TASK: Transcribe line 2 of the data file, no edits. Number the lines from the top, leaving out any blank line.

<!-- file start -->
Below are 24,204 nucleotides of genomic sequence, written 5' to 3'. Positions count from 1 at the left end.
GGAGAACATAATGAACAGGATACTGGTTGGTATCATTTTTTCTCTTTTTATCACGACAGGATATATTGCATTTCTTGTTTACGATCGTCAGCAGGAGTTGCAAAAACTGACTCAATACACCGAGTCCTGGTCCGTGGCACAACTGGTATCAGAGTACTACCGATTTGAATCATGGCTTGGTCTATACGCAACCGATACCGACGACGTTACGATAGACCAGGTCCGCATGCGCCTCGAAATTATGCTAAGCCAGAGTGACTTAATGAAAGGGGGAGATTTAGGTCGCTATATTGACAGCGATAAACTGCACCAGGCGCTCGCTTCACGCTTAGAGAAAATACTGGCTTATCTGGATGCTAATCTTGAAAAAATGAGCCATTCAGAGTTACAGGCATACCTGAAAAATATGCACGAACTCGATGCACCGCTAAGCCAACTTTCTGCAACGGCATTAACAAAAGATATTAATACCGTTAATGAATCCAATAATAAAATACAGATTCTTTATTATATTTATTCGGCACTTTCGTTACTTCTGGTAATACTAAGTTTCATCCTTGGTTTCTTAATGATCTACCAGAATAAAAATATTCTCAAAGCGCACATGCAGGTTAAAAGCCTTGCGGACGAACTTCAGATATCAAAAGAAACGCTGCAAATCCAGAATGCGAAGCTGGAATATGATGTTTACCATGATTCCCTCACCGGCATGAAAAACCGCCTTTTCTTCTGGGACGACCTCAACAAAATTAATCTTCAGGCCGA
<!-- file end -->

GGAGAACATAATGAACAGGATACTGGTTGGTATCATTTTTTCTCTTTTTATCACGACAGGATATATTGCATTTCTTGTTTACGATCGTCAGCAGGAGTTGCAAAAACTGACTCAATACACCGAGTCCTGGTCCGTGGCACAACTGGTATCAGAGTACTACCGATTTGAATCATGGCTTGGTCTATACGCAACCGATACCGACGACGTTACGATAGACCAGGTCCGCATGCGCCTCGAAATTATGCTAAGCCAGAGTGACTTAATGAAAGGGGGAGATTTAGGTCGCTATATTGACAGCGATAAACTGCACCAGGCGCTCGCTTCACGCTTAGAGAAAATACTGGCTTATCTGGATGCTAATCTTGAAAAAATGAGCCATTCAGAGTTACAGGCATACCTGAAAAATATGCACGAACTCGATGCACCGCTAAGCCAACTTTCTGCAACGGCATTAACAAAAGATATTAATACCGTTAATGAATCCAATAATAAAATACAGATTCTTTATTATATTTATTCGGCACTTTCGTTACTTCTGGTAATACTAAGTTTCATCCTTGGTTTCTTAATGATCTACCAGAATAAAAATATTCTCAAAGCGCACATGCAGGTTAAAAGCCTTGCGGACGAACTTCAGATATCAAAAGAAACGCTGCAAATCCAGAATGCGAAGCTGGAATATGATGTTTACCATGATTCCCTCACCGGCATGAAAAACCGCCTTTTCTTCTGGGACGACCTCAACAAAATTAATCTTCAGGCCGA